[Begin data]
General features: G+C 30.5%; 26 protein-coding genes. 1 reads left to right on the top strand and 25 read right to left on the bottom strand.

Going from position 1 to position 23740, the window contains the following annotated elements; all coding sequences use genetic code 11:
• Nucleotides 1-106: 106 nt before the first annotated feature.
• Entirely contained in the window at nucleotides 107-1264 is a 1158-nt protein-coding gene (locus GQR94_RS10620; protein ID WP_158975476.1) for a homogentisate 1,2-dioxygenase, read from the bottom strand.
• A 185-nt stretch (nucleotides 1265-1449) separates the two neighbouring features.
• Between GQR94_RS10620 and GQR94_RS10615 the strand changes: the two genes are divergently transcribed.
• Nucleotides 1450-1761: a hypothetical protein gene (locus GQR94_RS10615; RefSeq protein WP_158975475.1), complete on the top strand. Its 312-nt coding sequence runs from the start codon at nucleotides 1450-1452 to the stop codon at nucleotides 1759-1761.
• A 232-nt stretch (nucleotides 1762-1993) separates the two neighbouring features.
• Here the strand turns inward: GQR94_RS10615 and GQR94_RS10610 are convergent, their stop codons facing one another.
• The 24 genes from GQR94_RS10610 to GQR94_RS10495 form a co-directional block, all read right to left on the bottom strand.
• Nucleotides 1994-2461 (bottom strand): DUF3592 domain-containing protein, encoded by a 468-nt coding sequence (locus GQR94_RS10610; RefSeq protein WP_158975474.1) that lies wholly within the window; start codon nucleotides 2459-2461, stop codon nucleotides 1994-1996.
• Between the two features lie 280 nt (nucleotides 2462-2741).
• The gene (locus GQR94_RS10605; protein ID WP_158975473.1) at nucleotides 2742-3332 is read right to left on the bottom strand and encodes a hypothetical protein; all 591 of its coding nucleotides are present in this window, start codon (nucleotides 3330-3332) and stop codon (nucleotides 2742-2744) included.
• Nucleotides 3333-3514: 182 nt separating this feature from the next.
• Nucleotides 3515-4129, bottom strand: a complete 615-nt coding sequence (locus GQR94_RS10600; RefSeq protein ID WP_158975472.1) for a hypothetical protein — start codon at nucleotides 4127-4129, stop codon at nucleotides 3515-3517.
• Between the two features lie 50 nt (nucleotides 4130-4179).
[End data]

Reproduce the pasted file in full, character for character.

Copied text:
General features: G+C 30.5%; 26 protein-coding genes. 1 reads left to right on the top strand and 25 read right to left on the bottom strand.

Going from position 1 to position 23740, the window contains the following annotated elements; all coding sequences use genetic code 11:
• Nucleotides 1-106: 106 nt before the first annotated feature.
• Entirely contained in the window at nucleotides 107-1264 is a 1158-nt protein-coding gene (locus GQR94_RS10620; protein ID WP_158975476.1) for a homogentisate 1,2-dioxygenase, read from the bottom strand.
• A 185-nt stretch (nucleotides 1265-1449) separates the two neighbouring features.
• Between GQR94_RS10620 and GQR94_RS10615 the strand changes: the two genes are divergently transcribed.
• Nucleotides 1450-1761: a hypothetical protein gene (locus GQR94_RS10615; RefSeq protein WP_158975475.1), complete on the top strand. Its 312-nt coding sequence runs from the start codon at nucleotides 1450-1452 to the stop codon at nucleotides 1759-1761.
• A 232-nt stretch (nucleotides 1762-1993) separates the two neighbouring features.
• Here the strand turns inward: GQR94_RS10615 and GQR94_RS10610 are convergent, their stop codons facing one another.
• The 24 genes from GQR94_RS10610 to GQR94_RS10495 form a co-directional block, all read right to left on the bottom strand.
• Nucleotides 1994-2461 (bottom strand): DUF3592 domain-containing protein, encoded by a 468-nt coding sequence (locus GQR94_RS10610; RefSeq protein WP_158975474.1) that lies wholly within the window; start codon nucleotides 2459-2461, stop codon nucleotides 1994-1996.
• Between the two features lie 280 nt (nucleotides 2462-2741).
• The gene (locus GQR94_RS10605; protein ID WP_158975473.1) at nucleotides 2742-3332 is read right to left on the bottom strand and encodes a hypothetical protein; all 591 of its coding nucleotides are present in this window, start codon (nucleotides 3330-3332) and stop codon (nucleotides 2742-2744) included.
• Nucleotides 3333-3514: 182 nt separating this feature from the next.
• Nucleotides 3515-4129, bottom strand: a complete 615-nt coding sequence (locus GQR94_RS10600; RefSeq protein ID WP_158975472.1) for a hypothetical protein — start codon at nucleotides 4127-4129, stop codon at nucleotides 3515-3517.
• Between the two features lie 50 nt (nucleotides 4130-4179).